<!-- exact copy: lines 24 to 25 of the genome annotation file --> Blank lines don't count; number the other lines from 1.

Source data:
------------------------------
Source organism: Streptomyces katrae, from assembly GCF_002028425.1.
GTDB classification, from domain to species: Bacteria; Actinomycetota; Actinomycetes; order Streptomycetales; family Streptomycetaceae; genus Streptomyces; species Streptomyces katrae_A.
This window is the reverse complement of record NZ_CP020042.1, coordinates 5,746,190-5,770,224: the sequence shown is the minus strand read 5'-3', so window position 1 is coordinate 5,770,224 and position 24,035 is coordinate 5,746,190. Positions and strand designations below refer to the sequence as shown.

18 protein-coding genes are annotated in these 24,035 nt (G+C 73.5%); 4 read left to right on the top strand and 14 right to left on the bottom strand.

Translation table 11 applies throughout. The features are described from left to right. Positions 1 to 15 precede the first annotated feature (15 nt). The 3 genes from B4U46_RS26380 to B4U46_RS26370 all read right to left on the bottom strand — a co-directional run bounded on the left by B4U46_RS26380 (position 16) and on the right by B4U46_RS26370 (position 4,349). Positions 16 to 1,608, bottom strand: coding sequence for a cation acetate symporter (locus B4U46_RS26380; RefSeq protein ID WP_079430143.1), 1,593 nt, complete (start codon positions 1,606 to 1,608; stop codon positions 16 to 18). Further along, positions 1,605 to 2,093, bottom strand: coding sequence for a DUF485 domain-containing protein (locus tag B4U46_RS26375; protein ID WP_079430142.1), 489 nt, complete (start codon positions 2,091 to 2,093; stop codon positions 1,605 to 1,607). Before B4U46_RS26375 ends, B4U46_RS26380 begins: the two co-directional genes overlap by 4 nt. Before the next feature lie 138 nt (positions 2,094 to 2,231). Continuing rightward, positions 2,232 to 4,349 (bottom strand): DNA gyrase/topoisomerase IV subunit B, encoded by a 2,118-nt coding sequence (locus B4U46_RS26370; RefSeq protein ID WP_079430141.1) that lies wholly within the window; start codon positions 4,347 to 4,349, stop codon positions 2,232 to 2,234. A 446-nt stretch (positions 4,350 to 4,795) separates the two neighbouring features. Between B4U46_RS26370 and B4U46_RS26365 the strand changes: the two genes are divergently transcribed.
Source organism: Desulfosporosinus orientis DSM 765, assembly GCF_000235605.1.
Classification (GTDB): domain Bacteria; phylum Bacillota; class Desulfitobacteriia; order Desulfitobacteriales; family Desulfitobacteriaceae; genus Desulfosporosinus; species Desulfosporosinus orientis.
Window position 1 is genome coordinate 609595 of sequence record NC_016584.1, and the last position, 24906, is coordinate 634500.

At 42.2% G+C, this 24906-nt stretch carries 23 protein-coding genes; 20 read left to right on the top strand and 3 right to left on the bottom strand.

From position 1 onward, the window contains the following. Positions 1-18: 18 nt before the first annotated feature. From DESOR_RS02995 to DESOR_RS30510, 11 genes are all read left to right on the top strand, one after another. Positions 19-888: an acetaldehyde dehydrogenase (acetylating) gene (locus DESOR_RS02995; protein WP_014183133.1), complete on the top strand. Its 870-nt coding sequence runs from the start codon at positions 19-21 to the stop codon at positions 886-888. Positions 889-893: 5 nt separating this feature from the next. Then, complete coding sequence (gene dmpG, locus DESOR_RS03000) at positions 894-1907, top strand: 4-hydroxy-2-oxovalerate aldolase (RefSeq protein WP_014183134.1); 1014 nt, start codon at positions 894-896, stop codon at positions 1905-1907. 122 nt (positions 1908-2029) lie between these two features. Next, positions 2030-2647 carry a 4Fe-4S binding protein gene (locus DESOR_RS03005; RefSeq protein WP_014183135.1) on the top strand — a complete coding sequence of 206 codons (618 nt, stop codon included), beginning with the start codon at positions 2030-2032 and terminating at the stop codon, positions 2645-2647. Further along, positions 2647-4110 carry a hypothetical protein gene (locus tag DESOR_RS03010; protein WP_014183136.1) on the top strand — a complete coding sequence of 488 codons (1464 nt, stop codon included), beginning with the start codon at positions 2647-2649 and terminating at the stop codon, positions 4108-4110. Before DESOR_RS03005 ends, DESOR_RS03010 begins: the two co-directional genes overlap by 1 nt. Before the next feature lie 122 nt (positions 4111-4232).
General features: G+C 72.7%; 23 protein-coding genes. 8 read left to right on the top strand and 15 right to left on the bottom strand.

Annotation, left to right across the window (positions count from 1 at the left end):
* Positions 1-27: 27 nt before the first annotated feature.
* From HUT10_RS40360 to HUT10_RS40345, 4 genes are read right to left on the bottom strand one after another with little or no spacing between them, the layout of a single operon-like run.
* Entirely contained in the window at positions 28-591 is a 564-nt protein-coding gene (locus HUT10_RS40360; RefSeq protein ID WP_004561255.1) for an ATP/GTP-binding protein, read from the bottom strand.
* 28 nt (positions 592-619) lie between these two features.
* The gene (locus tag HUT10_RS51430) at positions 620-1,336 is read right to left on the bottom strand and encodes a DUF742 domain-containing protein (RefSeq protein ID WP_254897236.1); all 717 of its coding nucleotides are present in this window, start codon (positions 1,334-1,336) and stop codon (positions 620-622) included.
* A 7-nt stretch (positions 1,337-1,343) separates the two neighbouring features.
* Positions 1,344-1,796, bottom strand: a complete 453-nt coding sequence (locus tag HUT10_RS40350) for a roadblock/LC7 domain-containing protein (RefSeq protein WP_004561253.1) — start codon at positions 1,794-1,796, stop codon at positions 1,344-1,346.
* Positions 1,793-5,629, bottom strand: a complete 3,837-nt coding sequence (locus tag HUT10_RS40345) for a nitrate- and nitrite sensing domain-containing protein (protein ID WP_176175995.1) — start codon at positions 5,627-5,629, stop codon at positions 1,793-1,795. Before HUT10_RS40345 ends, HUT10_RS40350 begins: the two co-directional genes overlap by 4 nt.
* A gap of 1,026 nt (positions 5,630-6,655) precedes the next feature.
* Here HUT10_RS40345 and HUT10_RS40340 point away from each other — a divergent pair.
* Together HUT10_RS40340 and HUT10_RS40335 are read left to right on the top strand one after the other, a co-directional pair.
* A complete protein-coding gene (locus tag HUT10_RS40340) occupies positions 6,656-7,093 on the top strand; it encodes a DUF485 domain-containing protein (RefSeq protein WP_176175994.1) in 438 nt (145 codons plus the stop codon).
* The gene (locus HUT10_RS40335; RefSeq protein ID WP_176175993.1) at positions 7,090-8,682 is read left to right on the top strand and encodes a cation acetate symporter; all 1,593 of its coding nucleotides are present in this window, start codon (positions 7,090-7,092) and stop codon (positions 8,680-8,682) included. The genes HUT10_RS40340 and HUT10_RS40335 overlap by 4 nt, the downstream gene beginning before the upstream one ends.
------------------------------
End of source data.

* A complete protein-coding gene (locus tag HUT10_RS40340) occupies positions 6,656-7,093 on the top strand; it encodes a DUF485 domain-containing protein (RefSeq protein WP_176175994.1) in 438 nt (145 codons plus the stop codon).
* The gene (locus HUT10_RS40335; RefSeq protein ID WP_176175993.1) at positions 7,090-8,682 is read left to right on the top strand and encodes a cation acetate symporter; all 1,593 of its coding nucleotides are present in this window, start codon (positions 7,090-7,092) and stop codon (positions 8,680-8,682) included. The genes HUT10_RS40340 and HUT10_RS40335 overlap by 4 nt, the downstream gene beginning before the upstream one ends.